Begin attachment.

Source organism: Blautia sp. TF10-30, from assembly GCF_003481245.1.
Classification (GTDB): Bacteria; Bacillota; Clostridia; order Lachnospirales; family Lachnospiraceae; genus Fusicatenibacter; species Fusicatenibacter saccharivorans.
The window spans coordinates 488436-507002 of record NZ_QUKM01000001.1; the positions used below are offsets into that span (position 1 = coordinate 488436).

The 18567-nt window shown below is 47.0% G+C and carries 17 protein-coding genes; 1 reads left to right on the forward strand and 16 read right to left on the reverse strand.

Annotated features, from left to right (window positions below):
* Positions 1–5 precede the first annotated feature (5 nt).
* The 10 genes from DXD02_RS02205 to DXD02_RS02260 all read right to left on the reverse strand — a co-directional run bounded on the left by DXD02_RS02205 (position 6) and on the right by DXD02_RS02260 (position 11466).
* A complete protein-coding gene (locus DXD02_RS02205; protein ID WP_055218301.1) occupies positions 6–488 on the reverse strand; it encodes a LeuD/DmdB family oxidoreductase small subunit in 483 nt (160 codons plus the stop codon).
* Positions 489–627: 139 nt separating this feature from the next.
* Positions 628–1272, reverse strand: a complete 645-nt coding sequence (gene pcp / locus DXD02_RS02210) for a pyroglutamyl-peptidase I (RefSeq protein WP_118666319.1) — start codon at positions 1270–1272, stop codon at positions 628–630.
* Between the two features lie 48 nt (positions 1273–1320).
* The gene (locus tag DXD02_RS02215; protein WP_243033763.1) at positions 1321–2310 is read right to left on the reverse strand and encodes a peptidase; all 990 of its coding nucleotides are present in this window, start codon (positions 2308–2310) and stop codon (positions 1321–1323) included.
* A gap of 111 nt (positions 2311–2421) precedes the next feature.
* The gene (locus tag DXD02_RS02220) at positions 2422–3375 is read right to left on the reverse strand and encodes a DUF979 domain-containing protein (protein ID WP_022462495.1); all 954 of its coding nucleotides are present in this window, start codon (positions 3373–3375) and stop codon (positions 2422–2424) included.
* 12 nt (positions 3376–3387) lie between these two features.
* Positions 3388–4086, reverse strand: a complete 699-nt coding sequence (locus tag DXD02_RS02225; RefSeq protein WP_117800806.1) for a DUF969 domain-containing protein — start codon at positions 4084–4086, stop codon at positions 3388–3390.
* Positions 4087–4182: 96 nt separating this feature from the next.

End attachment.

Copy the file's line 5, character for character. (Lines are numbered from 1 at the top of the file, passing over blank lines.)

Annotated features, from left to right (window positions below):